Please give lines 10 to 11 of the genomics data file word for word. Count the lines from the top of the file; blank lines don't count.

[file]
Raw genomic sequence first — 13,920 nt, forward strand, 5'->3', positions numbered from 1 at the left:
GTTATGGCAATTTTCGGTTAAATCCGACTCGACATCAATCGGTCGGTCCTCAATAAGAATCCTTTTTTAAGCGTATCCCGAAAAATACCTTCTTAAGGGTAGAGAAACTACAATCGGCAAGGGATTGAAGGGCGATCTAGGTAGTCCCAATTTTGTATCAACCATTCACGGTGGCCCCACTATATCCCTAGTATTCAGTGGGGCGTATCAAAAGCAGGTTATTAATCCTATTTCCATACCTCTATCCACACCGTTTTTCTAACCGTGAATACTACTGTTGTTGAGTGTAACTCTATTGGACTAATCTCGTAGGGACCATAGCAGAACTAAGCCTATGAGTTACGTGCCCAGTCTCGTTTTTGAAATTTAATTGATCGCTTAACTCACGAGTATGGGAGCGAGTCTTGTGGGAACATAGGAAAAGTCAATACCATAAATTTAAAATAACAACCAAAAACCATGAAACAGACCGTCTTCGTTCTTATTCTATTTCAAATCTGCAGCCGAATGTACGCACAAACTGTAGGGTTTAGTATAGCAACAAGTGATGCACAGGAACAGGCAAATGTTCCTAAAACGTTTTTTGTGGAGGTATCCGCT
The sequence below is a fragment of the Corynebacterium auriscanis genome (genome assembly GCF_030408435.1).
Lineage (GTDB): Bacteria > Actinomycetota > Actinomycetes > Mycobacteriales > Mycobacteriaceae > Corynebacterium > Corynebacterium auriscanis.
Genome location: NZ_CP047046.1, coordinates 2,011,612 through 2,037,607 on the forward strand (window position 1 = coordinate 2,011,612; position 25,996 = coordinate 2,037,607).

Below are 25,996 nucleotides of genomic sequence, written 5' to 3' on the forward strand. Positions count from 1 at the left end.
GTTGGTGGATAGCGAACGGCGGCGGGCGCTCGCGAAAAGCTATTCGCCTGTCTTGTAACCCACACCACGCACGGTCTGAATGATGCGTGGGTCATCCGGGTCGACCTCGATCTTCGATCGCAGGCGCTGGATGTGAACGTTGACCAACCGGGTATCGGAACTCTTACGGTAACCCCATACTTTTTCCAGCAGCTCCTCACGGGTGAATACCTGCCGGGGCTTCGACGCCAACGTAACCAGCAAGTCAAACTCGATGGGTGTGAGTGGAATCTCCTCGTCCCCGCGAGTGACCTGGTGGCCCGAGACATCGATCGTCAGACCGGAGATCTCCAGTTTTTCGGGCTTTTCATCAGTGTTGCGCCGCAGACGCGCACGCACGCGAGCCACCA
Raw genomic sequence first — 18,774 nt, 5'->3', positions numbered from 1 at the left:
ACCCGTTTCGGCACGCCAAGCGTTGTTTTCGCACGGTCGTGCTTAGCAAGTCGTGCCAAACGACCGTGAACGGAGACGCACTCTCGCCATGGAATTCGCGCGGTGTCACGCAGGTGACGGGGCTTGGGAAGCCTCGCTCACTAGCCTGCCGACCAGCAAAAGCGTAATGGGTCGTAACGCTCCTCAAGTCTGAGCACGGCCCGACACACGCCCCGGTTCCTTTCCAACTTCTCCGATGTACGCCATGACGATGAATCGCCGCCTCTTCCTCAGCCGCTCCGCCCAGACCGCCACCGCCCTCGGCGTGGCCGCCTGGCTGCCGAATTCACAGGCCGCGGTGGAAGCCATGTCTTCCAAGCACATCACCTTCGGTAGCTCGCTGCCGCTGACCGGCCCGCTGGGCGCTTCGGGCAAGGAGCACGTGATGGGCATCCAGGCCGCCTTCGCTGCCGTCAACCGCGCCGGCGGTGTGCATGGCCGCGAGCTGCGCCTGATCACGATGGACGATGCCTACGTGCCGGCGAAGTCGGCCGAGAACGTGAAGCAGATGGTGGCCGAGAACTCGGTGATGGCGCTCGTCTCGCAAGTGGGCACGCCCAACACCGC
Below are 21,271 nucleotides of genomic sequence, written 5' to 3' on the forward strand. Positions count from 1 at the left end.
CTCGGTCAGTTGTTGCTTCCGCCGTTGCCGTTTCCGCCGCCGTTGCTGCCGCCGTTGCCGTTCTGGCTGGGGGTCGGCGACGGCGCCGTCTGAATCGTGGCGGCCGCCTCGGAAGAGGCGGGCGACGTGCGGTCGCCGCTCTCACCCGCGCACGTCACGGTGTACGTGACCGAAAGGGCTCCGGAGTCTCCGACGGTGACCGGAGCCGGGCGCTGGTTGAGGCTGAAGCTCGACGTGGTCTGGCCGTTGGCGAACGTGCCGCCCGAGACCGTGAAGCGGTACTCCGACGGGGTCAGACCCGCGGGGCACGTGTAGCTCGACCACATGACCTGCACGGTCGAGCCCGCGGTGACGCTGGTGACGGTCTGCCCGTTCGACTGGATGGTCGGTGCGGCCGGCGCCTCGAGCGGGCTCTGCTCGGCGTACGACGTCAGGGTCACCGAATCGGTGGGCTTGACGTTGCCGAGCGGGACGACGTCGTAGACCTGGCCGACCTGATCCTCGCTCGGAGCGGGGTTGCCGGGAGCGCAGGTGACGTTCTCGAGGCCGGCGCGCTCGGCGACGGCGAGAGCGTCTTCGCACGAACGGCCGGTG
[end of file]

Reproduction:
Below are 21,271 nucleotides of genomic sequence, written 5' to 3' on the forward strand. Positions count from 1 at the left end.
CTCGGTCAGTTGTTGCTTCCGCCGTTGCCGTTTCCGCCGCCGTTGCTGCCGCCGTTGCCGTTCTGGCTGGGGGTCGGCGACGGCGCCGTCTGAATCGTGGCGGCCGCCTCGGAAGAGGCGGGCGACGTGCGGTCGCCGCTCTCACCCGCGCACGTCACGGTGTACGTGACCGAAAGGGCTCCGGAGTCTCCGACGGTGACCGGAGCCGGGCGCTGGTTGAGGCTGAAGCTCGACGTGGTCTGGCCGTTGGCGAACGTGCCGCCCGAGACCGTGAAGCGGTACTCCGACGGGGTCAGACCCGCGGGGCACGTGTAGCTCGACCACATGACCTGCACGGTCGAGCCCGCGGTGACGCTGGTGACGGTCTGCCCGTTCGACTGGATGGTCGGTGCGGCCGGCGCCTCGAGCGGGCTCTGCTCGGCGTACGACGTCAGGGTCACCGAATCGGTGGGCTTGACGTTGCCGAGCGGGACGACGTCGTAGACCTGGCCGACCTGATCCTCGCTCGGAGCGGGGTTGCCGGGAGCGCAGGTGACGTTCTCGAGGCCGGCGCGCTCGGCGACGGCGAGAGCGTCTTCGCACGAACGGCCGGTG